Screen Time Risk Factor for Childhood Diabetes

Too much screen time may raise the risk of developing childhood diabetes.  Find out how to identify if your child is at risk

If your child has more than three hours of screen time a day, he or she is more likely to develop risk factors that increase the chance of Type 2 diabetes in childhood. Until recently, childhood diabetes Type 1 was the common form of diabetes among children and teens. Type 2 diabetes was considered an almost exclusively adult-onset disease. That has changed in recent years, according to the American Diabetes Association, which reports that Type 2 diabetes now accounts for at least 45 percent of new-onset cases of diabetes in adolescents. A recent study found that screen time is linked to risk factors that increase the chances of developing childhood Type 2 diabetes.

How screen time is linked to diabetes risk factors

British researchers analyzed the health information of nearly 4,500 children between the ages of 9 and 10 years old. As reported in U.S. News and World Report, the study found that spending three or more hours watching television, sitting in front of a laptop, or playing video games each day is linked to increased body fat and insulin resistance in children.

These two factors make the body less able to manage blood sugar levels, increasing the chance of developing childhood Type 2 diabetes.  Another reason screen time is considered to be one of the diabetes risk factors is because it is linked to children’s levels of leptin, a key hormone that plays a role in appetite control and insulin resistance. While these results do not prove a cause and effect relationship between screen time and childhood diabetes, they do suggest that limiting screen time may be a good idea for the long-term health of children and adolescents.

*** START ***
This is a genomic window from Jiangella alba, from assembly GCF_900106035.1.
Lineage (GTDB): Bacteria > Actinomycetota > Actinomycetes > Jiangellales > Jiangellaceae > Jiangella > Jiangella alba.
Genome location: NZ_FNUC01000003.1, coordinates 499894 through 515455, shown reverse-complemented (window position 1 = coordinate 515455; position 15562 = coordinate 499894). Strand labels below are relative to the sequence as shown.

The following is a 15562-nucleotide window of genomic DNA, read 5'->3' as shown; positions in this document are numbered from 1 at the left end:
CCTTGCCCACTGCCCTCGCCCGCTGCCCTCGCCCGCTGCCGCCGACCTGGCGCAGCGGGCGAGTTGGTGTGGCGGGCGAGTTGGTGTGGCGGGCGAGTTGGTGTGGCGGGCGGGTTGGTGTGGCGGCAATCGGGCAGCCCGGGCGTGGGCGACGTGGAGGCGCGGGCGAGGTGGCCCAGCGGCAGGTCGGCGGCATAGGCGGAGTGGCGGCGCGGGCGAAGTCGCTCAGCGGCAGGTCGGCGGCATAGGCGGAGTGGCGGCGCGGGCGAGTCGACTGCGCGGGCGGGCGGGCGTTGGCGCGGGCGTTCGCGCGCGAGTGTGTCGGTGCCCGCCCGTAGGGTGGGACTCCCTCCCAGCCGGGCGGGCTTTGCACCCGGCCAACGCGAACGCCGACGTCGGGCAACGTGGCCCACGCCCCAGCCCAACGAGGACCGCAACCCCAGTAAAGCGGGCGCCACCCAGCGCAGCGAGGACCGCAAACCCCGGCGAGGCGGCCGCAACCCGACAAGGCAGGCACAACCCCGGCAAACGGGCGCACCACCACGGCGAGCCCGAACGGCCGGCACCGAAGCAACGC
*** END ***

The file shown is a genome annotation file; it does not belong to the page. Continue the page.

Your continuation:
Warning signs of diabetes in children

Because diabetes takes such a severe toll on children’s health, every parent should be aware of the warning signs of diabetes in children. The common symptoms of childhood diabetes Type 1 and Type 2 include:

  • Increased thirst
  • Frequent urination
  • Unintended weight loss
  • Fatigue
  • Blurred vision
  • Slow healing
  • Difficulty concentrating

It should be noted that Type 2 diabetes may not cause any obvious symptoms for years, so it is important for children to get annual physicals. If your health provider suspects your child may have diabetes, checking cholesterol, insulin resistance, fasting blood sugar levels, body fat, and other indicators will identify the presence of childhood diabetes.

How to lower the risk of childhood diabetes

While there is no way to prevent childhood diabetes Type 1, you can decrease the chances of your child developing Type 2 diabetes. The top diabetes risk factors include obesity, poor diet, overeating, and a sedentary lifestyle.  Lower your teen or adolescent’s risk of childhood diabetes by taking the following steps:

  • Help your children maintain a healthy weight
  • Serve small portions of healthy foods
  • Make sure children are physically active
  • Limit screen time to less than three hours daily spent on computer, TV, and video games

You can find more information about childhood diabetes Type 1 and Type 2, diabetes risk factors, and ways to prevent diabetes in children and adults at www.BetterHealthKare.com.

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